There are few things New Yorkers love more than gazing up at and fretting about the increasing amount of half-empty luxury "supertall" skyscrapers in the city, but so far, those towers have exclusively been erected in Manhattan. Now the fun is spreading to other parts of the city: The Brooklyn Tower reached its full height this week, making it the first supertall skyscraper in the borough.
This 93-story, 1,066-foot-tall residential building, which is located at 9 DeKalb Avenue in Downtown Brooklyn, has been under construction since 2018. It cost $750 million to develop and was designed by SHoP Architects in conjunction with developer JDS Development (SHoP and JDS also collaborated on the 1,428-foot-tall building at 111 West 57th Street).
For comparison, the second tallest building in the borough is Brooklyn Point, which is 720-feet tall, and has 68 floors.
The mixed-use building incorporates the landmarked early 20th-century Dime Savings Bank; JDS bought the bank and its air rights for $95 million in 2016. The bank is adjacent to, rather than directly a part of the building, but it will serve as a retail space and an entry to the tower through its colonnade.
And as you can see, the Greco-Roman design—which includes some classic fluted columns and a domed roof—has been lovingly preserved. Back when they first approved the project, the Landmark Preservation Commission called it “flawless” and “enlightened urbanism at its best,” touting that it “improved the vision of this historic landmark.”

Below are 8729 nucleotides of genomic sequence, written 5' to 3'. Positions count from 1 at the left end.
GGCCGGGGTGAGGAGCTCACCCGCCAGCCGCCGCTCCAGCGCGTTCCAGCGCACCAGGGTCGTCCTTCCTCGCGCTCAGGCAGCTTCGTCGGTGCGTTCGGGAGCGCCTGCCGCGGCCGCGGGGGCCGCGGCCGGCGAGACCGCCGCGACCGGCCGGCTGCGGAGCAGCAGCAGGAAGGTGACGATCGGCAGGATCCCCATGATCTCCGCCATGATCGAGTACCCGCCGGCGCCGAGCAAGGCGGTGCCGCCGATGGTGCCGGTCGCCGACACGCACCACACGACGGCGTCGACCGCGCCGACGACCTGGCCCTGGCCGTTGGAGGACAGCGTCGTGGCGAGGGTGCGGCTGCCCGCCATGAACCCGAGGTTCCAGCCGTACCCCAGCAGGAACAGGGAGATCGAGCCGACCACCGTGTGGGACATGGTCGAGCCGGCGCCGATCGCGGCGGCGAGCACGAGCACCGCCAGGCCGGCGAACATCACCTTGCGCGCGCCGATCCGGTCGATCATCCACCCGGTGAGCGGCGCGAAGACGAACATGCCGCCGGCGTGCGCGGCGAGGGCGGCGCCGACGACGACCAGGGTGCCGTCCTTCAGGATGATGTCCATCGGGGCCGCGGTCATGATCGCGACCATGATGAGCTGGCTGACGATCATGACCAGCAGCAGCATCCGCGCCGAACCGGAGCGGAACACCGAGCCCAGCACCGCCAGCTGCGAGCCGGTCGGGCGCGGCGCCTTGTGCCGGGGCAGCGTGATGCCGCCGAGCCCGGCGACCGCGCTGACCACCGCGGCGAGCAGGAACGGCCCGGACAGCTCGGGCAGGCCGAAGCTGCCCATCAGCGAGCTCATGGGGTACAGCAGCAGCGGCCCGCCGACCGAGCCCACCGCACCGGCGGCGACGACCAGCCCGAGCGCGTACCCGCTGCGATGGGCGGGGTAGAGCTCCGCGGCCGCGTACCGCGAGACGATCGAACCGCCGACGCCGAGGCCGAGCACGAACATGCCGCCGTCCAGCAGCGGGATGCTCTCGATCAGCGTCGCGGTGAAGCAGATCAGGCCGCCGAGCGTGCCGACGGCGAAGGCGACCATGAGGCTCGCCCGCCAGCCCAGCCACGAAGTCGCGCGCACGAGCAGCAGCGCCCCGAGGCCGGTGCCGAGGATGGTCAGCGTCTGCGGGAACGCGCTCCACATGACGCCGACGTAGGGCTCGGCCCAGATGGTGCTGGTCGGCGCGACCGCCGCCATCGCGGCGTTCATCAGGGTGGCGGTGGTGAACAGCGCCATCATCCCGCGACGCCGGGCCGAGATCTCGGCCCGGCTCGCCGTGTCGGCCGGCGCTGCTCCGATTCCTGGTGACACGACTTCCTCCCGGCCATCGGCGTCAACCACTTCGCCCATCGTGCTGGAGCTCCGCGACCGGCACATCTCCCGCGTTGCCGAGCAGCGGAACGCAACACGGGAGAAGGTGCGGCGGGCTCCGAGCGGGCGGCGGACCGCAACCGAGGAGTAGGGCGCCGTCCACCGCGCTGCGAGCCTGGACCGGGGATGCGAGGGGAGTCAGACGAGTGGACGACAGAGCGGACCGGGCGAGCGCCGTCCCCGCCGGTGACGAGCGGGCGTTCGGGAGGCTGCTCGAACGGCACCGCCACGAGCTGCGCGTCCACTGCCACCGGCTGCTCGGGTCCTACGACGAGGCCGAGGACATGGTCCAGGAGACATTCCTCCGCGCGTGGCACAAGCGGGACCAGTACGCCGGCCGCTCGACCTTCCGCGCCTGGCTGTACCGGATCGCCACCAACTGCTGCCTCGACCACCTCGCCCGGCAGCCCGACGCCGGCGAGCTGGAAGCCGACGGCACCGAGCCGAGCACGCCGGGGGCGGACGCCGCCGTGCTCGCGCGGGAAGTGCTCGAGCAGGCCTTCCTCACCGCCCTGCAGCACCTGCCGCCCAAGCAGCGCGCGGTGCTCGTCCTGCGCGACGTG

Altogether, there will be 550 units (with 30 percent affordable housing) in the building, with 400 rentals and 150 condos for sale. The building is expected to start selling units sometime next spring and leasing them next summer, with occupancy scheduled for late 2022.
In a press release, the developers write that the building is a significant architectural milestone for the borough, and a symbol of Brooklyn's "undeniable spirit, expressive culture, and rich diversity and history." SHoP's founder Gregg Pasquarelli added, “As more people look to move to Lower Manhattan and Brooklyn, the detail that went into the texture and shape of the structure was critical. We wanted it to remain authentic, with that baroque, Brooklyn charm, but also look crisp and modern to capture the borough’s constant state of growth and influence.”
Shockingly, according to Curbed, "The project didn’t face any significant opposition when it was proposed in 2016. The local community board’s land use committee enthusiastically voted to approve the project."
The tower is still under construction, and photographer Jake Dobkin stopped by early on Thursday to take photos from the inside and roof: "My general impression was that it had pretty good views, and it’s nice they’re doing an adaptive reuse on the bank downstairs," he said. "They had a whole lot of architecture talk about honoring the borough and the unusually shaped lot, but from the outside it looks like a pretty standard 2020s tower—the most unusual thing is it’s shaped like a hexagon and they used copper-colored cladding instead of the usual steel."
Speaking to CNN, SHoP's founder Pasquarelli said he did not expect anything to come close to The Brooklyn Tower's height in the near future. "We knew that this would be the tallest building in Brooklyn—and probably will be for many decades to come," he said. "There's no other place, really, (where) you could build a building this tall."
He added that he and the developers were very aware of what it meant to be the first supertall in the borough, and were prepared for criticisms about changing the tenor of the area: "We talked a lot in the very beginning about what it means to put a supertall in Brooklyn," he said. "Is it Manhattan-only territory? Are we bringing Manhattan to Brooklyn? No. Brooklyn is such an incredible, thriving, culturally rich place. It should have its own tower."
Correction, 8pm: Jake Dobkin originally confused a hexagon, which has six sides, for a pentagon, which has only five. We regret the error.